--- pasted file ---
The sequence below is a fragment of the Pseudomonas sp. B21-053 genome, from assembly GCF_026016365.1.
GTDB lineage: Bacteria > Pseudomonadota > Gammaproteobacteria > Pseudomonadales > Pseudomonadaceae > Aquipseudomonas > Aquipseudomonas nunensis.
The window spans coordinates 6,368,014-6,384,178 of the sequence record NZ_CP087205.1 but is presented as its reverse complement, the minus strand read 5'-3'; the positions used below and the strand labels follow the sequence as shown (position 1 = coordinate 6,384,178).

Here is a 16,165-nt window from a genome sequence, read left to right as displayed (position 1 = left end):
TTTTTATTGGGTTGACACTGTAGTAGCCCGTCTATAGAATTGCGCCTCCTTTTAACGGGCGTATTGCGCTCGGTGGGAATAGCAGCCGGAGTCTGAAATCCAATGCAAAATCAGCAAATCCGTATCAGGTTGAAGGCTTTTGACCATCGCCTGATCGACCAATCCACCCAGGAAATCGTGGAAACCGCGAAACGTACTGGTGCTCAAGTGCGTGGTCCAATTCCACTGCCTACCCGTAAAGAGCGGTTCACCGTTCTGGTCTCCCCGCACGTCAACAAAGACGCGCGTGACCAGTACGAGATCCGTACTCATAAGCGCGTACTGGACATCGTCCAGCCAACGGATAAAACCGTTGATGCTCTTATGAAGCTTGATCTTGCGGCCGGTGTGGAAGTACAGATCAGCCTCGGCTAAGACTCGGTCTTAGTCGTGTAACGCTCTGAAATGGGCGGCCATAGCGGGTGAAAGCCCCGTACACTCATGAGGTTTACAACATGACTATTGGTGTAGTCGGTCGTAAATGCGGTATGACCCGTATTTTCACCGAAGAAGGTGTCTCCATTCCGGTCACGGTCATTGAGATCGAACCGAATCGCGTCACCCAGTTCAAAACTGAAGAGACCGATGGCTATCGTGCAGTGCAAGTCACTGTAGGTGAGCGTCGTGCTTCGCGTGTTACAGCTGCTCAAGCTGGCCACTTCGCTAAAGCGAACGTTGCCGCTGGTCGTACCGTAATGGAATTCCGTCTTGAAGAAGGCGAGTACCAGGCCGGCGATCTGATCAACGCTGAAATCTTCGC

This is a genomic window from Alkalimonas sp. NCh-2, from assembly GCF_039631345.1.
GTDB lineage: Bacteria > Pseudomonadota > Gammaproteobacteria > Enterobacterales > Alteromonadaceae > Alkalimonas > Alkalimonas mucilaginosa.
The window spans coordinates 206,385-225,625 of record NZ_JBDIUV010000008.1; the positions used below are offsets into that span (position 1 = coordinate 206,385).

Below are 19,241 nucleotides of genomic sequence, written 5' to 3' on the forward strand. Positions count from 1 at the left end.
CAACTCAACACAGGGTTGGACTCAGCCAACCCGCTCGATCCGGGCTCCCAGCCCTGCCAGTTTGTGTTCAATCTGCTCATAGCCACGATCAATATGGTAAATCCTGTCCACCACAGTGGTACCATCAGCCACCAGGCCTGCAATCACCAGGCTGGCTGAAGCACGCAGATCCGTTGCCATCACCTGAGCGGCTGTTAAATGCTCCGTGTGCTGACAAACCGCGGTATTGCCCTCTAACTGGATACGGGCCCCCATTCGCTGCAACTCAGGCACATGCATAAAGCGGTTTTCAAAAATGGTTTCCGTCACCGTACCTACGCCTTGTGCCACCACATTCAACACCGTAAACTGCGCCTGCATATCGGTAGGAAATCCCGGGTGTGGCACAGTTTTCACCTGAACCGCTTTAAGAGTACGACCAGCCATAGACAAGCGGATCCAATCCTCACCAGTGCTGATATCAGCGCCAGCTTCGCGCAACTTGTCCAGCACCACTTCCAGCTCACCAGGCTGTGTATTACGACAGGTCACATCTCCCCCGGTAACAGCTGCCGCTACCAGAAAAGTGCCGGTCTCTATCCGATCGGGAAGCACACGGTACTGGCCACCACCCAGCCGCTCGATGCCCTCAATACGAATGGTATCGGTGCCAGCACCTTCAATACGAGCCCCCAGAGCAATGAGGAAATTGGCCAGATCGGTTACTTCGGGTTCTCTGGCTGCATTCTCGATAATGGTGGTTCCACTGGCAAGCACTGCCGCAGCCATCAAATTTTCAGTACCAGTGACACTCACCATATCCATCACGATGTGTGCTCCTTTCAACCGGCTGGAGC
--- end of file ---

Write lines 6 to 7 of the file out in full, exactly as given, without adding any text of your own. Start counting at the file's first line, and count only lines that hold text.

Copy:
This is a genomic window from Alkalimonas sp. NCh-2, from assembly GCF_039631345.1.
GTDB lineage: Bacteria > Pseudomonadota > Gammaproteobacteria > Enterobacterales > Alteromonadaceae > Alkalimonas > Alkalimonas mucilaginosa.